Antonio Alfonso, Pablo Brañas-Garza, Diego Jorrat, Pablo Lomas, Benjamin Prissé, Mónica Vasco, María J. Vázquez de Francisco
Journal of Behavioral and Experimental Economics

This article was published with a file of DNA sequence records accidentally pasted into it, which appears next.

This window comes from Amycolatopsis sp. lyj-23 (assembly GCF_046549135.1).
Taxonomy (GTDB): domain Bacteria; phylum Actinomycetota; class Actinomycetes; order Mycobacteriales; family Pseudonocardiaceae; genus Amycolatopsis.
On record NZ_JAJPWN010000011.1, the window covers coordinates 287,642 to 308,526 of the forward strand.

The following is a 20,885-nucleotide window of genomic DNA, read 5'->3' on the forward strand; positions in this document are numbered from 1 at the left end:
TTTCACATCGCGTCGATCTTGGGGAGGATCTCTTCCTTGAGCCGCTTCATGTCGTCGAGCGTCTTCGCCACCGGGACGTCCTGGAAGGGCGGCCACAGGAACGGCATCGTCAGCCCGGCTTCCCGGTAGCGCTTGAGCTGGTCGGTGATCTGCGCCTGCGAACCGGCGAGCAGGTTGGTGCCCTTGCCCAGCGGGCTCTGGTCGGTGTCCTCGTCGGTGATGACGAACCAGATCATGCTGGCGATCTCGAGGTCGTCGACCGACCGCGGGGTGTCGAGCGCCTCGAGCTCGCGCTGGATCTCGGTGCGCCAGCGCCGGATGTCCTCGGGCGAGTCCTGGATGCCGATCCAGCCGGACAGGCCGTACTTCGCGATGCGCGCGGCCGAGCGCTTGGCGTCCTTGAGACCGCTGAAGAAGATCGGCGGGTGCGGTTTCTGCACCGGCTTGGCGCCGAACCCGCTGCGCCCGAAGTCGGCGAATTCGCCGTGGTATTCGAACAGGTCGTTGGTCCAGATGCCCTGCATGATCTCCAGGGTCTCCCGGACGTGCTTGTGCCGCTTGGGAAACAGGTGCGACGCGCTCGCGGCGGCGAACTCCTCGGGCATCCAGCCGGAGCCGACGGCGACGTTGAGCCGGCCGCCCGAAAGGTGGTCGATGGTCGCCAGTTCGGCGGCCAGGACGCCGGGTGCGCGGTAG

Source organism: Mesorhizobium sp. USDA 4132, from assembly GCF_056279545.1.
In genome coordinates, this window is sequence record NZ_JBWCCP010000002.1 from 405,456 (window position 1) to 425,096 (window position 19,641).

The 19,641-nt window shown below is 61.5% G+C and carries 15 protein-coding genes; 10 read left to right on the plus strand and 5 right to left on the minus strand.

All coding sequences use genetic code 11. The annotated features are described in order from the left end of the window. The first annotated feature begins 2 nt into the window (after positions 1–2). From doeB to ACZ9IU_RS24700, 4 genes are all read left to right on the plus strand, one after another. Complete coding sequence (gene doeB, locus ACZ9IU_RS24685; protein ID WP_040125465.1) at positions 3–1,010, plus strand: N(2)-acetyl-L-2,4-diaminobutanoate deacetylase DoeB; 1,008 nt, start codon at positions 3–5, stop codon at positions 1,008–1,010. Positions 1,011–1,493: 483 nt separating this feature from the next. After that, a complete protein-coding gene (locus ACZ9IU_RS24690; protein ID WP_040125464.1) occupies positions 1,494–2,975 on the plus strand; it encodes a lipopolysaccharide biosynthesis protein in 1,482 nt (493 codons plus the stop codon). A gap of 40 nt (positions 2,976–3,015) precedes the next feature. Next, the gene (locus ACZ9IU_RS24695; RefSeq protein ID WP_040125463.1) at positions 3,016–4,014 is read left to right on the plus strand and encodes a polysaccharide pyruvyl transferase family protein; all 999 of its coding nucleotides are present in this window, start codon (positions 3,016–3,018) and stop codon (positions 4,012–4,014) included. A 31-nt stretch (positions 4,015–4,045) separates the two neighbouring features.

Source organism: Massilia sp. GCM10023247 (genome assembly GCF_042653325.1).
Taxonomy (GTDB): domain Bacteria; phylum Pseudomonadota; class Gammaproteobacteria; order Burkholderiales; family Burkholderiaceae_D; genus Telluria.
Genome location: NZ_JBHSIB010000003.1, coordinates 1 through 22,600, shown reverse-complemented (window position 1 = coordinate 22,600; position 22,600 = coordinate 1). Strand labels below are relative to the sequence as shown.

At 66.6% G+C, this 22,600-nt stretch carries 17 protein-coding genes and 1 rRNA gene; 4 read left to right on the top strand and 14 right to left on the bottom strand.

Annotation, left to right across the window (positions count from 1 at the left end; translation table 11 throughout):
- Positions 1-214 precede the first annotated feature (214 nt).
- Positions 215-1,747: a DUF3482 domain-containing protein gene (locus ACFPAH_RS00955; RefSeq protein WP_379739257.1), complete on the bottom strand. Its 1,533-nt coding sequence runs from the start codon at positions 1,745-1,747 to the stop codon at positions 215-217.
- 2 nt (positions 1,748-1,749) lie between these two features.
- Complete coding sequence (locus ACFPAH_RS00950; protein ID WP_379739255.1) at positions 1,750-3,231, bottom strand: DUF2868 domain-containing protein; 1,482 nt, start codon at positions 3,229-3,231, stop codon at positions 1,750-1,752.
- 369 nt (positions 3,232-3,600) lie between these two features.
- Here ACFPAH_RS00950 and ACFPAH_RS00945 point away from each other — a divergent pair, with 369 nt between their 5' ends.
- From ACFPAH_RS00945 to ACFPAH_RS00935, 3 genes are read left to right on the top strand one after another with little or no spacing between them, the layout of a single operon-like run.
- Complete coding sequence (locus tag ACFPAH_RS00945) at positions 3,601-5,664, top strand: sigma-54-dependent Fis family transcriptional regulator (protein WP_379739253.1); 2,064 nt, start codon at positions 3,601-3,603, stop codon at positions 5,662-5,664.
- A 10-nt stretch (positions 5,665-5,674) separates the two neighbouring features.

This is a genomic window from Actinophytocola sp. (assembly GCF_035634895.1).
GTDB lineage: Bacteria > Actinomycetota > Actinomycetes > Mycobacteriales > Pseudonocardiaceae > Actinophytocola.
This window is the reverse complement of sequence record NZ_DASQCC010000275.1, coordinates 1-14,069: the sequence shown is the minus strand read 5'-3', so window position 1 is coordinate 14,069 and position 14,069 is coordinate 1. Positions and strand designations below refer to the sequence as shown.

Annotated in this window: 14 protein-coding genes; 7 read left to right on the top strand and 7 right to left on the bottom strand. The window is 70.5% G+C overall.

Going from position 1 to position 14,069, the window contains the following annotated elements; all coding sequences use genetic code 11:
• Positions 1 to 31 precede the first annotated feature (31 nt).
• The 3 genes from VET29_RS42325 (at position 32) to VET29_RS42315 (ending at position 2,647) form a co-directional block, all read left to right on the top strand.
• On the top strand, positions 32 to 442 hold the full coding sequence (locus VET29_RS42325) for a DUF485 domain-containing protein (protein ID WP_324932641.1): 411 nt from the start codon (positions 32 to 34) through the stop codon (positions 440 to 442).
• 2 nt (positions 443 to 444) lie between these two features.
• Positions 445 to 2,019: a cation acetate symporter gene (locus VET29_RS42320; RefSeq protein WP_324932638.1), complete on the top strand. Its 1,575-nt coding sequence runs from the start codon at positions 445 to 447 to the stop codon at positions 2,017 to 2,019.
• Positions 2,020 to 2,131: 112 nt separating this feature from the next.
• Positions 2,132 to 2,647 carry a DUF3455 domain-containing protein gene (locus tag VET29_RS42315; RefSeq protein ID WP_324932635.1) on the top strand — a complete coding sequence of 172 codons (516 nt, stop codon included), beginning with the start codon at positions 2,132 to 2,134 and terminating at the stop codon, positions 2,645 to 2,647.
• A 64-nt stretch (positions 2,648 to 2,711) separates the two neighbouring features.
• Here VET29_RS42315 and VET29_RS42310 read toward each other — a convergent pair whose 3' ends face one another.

Economists are increasingly interested in how to conduct experiments with teenagers. This paper evaluates whether different methodological factors impact the answers of teenagers to standard experimental tasks on measuring time preferences, risk preferences and cognitive abilities, among others. Results show: (i) the recruitment process matters. When the school includes the experiment as an institutional activity, the dropout rate is observed to be significantly reduced; (ii) hypothetical payments elicit similar results to monetary payments; (iii) adding visual elements to the experiment’s interface improves the quality of answers; and iv) although the type of device has no effect on the results, who administers the experiment does have an effect. We conclude by giving three suggestions to researchers interested in conducting experiments with teenagers: first, run the experiment as a school-programmed activity; second, the use of actual payments is not necessary, which increases the cost and complicates the recruitment; and third, integrate visual components to the task.